Strange, and not that strange, we start out in this world as completely new and open, and having a keen knowing of who it is that we truly Are. Then, slowly and over time, we curl up, we close, we forget, and then we learn to pretend that we haven’t really forgotten. Then, we remember, just a little bit, but get scared. We get scared to be open, and vulnerable. Vulnerability is certain death, after all! Don’t do it- don’t risk losing that which is predictable and safe; security at its peak.


But, that is the joke, after all.  There is not truth to that. In this form, in this body, we are fragile. Anything could happen, and end this as we know it to be. At any moment. So, I tell you:
This is not IT.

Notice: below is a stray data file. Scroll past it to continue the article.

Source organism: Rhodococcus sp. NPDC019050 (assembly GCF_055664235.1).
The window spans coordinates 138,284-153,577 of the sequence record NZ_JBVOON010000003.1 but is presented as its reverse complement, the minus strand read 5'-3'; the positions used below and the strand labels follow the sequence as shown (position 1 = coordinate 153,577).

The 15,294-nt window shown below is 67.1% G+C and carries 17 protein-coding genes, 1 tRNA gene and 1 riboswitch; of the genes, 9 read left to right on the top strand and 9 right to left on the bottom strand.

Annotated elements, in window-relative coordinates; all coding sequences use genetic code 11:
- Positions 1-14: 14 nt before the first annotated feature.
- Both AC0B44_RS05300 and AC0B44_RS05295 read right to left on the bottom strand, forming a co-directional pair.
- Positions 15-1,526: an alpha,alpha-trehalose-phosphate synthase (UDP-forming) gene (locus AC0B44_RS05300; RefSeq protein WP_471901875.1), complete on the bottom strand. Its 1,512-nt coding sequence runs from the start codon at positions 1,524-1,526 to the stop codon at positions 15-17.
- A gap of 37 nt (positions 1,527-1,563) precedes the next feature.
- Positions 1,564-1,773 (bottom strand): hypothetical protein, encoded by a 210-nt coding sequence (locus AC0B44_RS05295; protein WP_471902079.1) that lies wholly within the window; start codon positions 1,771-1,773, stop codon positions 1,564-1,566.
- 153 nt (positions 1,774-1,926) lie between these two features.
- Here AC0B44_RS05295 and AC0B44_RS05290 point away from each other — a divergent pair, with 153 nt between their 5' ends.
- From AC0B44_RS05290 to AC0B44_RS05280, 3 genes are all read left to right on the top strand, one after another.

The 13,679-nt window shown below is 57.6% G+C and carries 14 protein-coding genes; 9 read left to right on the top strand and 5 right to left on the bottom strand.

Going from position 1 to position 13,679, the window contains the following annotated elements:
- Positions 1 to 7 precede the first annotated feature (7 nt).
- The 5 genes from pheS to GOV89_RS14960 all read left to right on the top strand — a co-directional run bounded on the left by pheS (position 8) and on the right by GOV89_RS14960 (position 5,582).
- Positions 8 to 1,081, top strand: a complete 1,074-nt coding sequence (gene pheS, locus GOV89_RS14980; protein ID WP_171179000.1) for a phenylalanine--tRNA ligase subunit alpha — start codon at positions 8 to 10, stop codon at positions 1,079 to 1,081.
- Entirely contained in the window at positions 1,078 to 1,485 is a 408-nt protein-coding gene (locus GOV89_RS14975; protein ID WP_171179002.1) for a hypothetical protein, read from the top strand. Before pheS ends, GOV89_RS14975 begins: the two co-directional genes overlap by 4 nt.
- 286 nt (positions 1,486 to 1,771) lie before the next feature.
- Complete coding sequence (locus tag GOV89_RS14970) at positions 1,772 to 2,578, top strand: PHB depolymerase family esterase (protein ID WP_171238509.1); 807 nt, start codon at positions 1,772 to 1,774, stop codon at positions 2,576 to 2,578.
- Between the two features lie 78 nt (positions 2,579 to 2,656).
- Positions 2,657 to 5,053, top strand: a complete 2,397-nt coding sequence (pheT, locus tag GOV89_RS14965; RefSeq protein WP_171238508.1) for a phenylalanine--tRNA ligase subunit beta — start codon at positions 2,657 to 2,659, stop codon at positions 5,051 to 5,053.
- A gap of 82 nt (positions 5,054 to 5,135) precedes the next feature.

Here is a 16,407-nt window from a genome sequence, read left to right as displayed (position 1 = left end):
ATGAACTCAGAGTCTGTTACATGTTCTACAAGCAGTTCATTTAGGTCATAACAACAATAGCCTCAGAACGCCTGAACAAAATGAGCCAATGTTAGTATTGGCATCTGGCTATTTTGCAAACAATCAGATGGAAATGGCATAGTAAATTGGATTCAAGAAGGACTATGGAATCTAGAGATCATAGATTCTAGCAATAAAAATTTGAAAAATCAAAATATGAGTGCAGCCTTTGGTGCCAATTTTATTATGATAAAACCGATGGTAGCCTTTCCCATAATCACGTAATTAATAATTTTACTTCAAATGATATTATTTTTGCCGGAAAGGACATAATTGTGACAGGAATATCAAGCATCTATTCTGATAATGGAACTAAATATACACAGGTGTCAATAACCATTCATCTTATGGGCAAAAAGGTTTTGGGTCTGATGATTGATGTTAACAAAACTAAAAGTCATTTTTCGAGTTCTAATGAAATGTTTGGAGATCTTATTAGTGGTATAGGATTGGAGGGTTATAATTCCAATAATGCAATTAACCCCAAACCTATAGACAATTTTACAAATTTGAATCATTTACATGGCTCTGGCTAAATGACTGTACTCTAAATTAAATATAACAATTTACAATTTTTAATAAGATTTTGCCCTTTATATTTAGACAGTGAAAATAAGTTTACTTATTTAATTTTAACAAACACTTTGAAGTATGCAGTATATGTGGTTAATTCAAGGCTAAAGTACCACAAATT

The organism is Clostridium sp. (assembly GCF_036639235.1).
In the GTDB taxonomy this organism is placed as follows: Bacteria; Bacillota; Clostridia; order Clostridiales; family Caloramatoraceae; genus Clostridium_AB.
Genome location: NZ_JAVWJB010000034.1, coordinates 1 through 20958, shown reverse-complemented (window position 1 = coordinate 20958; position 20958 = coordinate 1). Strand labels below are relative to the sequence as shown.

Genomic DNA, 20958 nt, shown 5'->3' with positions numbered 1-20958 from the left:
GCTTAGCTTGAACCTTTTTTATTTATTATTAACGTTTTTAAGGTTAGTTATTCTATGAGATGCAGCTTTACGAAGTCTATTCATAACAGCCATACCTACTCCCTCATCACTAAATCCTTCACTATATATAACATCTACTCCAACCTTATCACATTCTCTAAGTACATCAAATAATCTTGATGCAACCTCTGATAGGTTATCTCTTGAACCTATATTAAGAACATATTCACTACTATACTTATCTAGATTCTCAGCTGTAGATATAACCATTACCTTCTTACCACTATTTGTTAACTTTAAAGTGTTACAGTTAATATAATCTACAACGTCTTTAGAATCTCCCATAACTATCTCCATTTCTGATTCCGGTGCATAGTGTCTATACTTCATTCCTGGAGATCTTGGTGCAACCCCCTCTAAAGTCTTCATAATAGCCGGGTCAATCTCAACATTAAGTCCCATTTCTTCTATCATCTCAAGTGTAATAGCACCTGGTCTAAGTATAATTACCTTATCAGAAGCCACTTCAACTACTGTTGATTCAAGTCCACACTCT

Wait.  I will say that again.


It only feels like “it”.


I am not saying that this realm, this experience doesn’t FEEL real. It feels completely real. We learn about it, we invest in it, we protect it, build it, commit to it!


Then, something goes profoundly wrong-  “bad” as we call it here. And we feel completely turned upside down and shaken. How could this happen? What did I do to deserve this? Where’s G_d?


I admit, knowing what I have come to know doesn’t ease all of the pain, loss, and grief, hurt and anger. But, it helps.


A. Lot.


I still feel pain. Hurt. Anger. Grief. Disappointment.


AND- I remember that I can feel those emotions, as deeply and authentically as possible as needed, and then, allow them to pass. I get to watch them float by without staying attached to them. It is perfectly okay to feel what we feel- but we don’t have to attach ourselves to a story about those feelings.



When I am one with all that Is, I see every circumstance unfolding precisely as it should; I see how every step makes sense to the overall picture, and I am available to an acceptance of things just being as they are. Life as it Is. And, I meet the most amazing other humans on that journey.